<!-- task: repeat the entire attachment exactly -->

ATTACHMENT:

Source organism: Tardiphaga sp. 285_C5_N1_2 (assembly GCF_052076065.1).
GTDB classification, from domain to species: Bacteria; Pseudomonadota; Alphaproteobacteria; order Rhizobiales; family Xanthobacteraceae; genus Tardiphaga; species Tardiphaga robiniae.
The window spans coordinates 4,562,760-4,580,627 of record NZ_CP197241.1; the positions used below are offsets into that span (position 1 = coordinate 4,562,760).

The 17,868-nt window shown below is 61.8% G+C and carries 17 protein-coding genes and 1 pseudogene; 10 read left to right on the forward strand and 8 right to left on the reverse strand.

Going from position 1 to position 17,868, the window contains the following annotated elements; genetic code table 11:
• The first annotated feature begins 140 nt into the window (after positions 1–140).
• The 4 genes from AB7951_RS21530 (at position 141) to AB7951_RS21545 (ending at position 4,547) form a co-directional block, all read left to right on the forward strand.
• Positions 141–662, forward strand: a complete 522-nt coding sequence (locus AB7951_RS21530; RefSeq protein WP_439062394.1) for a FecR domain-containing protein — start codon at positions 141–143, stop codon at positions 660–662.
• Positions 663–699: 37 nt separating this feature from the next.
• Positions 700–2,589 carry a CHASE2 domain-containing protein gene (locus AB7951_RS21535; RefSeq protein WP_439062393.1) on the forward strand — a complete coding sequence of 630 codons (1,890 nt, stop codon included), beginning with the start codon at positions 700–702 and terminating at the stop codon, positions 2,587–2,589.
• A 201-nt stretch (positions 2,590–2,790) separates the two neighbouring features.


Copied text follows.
Source organism: Tardiphaga sp. 285_C5_N1_2 (assembly GCF_052076065.1).
GTDB classification, from domain to species: Bacteria; Pseudomonadota; Alphaproteobacteria; order Rhizobiales; family Xanthobacteraceae; genus Tardiphaga; species Tardiphaga robiniae.
The window spans coordinates 4,562,760-4,580,627 of record NZ_CP197241.1; the positions used below are offsets into that span (position 1 = coordinate 4,562,760).

The 17,868-nt window shown below is 61.8% G+C and carries 17 protein-coding genes and 1 pseudogene; 10 read left to right on the forward strand and 8 right to left on the reverse strand.

Going from position 1 to position 17,868, the window contains the following annotated elements; genetic code table 11:
• The first annotated feature begins 140 nt into the window (after positions 1–140).
• The 4 genes from AB7951_RS21530 (at position 141) to AB7951_RS21545 (ending at position 4,547) form a co-directional block, all read left to right on the forward strand.
• Positions 141–662, forward strand: a complete 522-nt coding sequence (locus AB7951_RS21530; RefSeq protein WP_439062394.1) for a FecR domain-containing protein — start codon at positions 141–143, stop codon at positions 660–662.
• Positions 663–699: 37 nt separating this feature from the next.
• Positions 700–2,589 carry a CHASE2 domain-containing protein gene (locus AB7951_RS21535; RefSeq protein WP_439062393.1) on the forward strand — a complete coding sequence of 630 codons (1,890 nt, stop codon included), beginning with the start codon at positions 700–702 and terminating at the stop codon, positions 2,587–2,589.
• A 201-nt stretch (positions 2,590–2,790) separates the two neighbouring features.